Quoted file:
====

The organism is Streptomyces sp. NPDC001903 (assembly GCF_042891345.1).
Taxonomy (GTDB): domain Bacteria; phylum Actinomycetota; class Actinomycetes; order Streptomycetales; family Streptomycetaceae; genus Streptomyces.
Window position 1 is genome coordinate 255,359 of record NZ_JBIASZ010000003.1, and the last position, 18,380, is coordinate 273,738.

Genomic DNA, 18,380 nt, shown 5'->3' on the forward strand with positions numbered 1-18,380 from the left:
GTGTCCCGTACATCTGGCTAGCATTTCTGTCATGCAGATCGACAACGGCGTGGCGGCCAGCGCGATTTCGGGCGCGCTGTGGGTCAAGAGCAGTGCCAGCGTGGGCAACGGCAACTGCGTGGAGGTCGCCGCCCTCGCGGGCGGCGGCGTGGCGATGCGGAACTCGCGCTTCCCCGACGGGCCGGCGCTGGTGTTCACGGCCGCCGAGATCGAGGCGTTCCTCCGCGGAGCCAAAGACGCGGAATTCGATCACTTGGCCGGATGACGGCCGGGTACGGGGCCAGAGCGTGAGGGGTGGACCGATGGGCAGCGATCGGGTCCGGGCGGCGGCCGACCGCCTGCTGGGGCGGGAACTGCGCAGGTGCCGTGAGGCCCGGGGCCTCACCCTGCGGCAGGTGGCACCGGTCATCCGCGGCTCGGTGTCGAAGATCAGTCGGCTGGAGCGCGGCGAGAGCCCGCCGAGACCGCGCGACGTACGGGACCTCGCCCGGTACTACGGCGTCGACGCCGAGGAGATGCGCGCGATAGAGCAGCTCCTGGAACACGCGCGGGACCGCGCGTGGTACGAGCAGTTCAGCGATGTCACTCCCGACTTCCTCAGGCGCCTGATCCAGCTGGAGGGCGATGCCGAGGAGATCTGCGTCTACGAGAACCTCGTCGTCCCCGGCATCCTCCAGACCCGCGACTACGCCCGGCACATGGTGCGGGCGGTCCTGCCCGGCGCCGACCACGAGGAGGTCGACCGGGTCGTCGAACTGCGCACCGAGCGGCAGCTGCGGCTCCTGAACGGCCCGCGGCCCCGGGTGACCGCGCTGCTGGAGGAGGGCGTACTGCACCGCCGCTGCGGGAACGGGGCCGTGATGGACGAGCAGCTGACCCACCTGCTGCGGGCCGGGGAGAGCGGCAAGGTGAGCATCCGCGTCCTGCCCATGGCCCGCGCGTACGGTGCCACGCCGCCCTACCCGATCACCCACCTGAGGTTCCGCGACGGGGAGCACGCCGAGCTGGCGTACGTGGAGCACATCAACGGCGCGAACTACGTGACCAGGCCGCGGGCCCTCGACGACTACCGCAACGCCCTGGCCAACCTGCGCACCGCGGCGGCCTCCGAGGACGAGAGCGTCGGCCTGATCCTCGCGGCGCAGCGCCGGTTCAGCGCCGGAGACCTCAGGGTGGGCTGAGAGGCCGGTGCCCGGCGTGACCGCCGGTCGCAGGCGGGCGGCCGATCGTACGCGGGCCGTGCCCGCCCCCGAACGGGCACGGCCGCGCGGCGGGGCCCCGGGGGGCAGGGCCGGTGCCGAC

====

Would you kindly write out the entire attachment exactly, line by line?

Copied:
The organism is Streptomyces sp. NPDC001903 (assembly GCF_042891345.1).
Taxonomy (GTDB): domain Bacteria; phylum Actinomycetota; class Actinomycetes; order Streptomycetales; family Streptomycetaceae; genus Streptomyces.
Window position 1 is genome coordinate 255,359 of record NZ_JBIASZ010000003.1, and the last position, 18,380, is coordinate 273,738.

Genomic DNA, 18,380 nt, shown 5'->3' on the forward strand with positions numbered 1-18,380 from the left:
GTGTCCCGTACATCTGGCTAGCATTTCTGTCATGCAGATCGACAACGGCGTGGCGGCCAGCGCGATTTCGGGCGCGCTGTGGGTCAAGAGCAGTGCCAGCGTGGGCAACGGCAACTGCGTGGAGGTCGCCGCCCTCGCGGGCGGCGGCGTGGCGATGCGGAACTCGCGCTTCCCCGACGGGCCGGCGCTGGTGTTCACGGCCGCCGAGATCGAGGCGTTCCTCCGCGGAGCCAAAGACGCGGAATTCGATCACTTGGCCGGATGACGGCCGGGTACGGGGCCAGAGCGTGAGGGGTGGACCGATGGGCAGCGATCGGGTCCGGGCGGCGGCCGACCGCCTGCTGGGGCGGGAACTGCGCAGGTGCCGTGAGGCCCGGGGCCTCACCCTGCGGCAGGTGGCACCGGTCATCCGCGGCTCGGTGTCGAAGATCAGTCGGCTGGAGCGCGGCGAGAGCCCGCCGAGACCGCGCGACGTACGGGACCTCGCCCGGTACTACGGCGTCGACGCCGAGGAGATGCGCGCGATAGAGCAGCTCCTGGAACACGCGCGGGACCGCGCGTGGTACGAGCAGTTCAGCGATGTCACTCCCGACTTCCTCAGGCGCCTGATCCAGCTGGAGGGCGATGCCGAGGAGATCTGCGTCTACGAGAACCTCGTCGTCCCCGGCATCCTCCAGACCCGCGACTACGCCCGGCACATGGTGCGGGCGGTCCTGCCCGGCGCCGACCACGAGGAGGTCGACCGGGTCGTCGAACTGCGCACCGAGCGGCAGCTGCGGCTCCTGAACGGCCCGCGGCCCCGGGTGACCGCGCTGCTGGAGGAGGGCGTACTGCACCGCCGCTGCGGGAACGGGGCCGTGATGGACGAGCAGCTGACCCACCTGCTGCGGGCCGGGGAGAGCGGCAAGGTGAGCATCCGCGTCCTGCCCATGGCCCGCGCGTACGGTGCCACGCCGCCCTACCCGATCACCCACCTGAGGTTCCGCGACGGGGAGCACGCCGAGCTGGCGTACGTGGAGCACATCAACGGCGCGAACTACGTGACCAGGCCGCGGGCCCTCGACGACTACCGCAACGCCCTGGCCAACCTGCGCACCGCGGCGGCCTCCGAGGACGAGAGCGTCGGCCTGATCCTCGCGGCGCAGCGCCGGTTCAGCGCCGGAGACCTCAGGGTGGGCTGAGAGGCCGGTGCCCGGCGTGACCGCCGGTCGCAGGCGGGCGGCCGATCGTACGCGGGCCGTGCCCGCCCCCGAACGGGCACGGCCGCGCGGCGGGGCCCCGGGGGGCAGGGCCGGTGCCGAC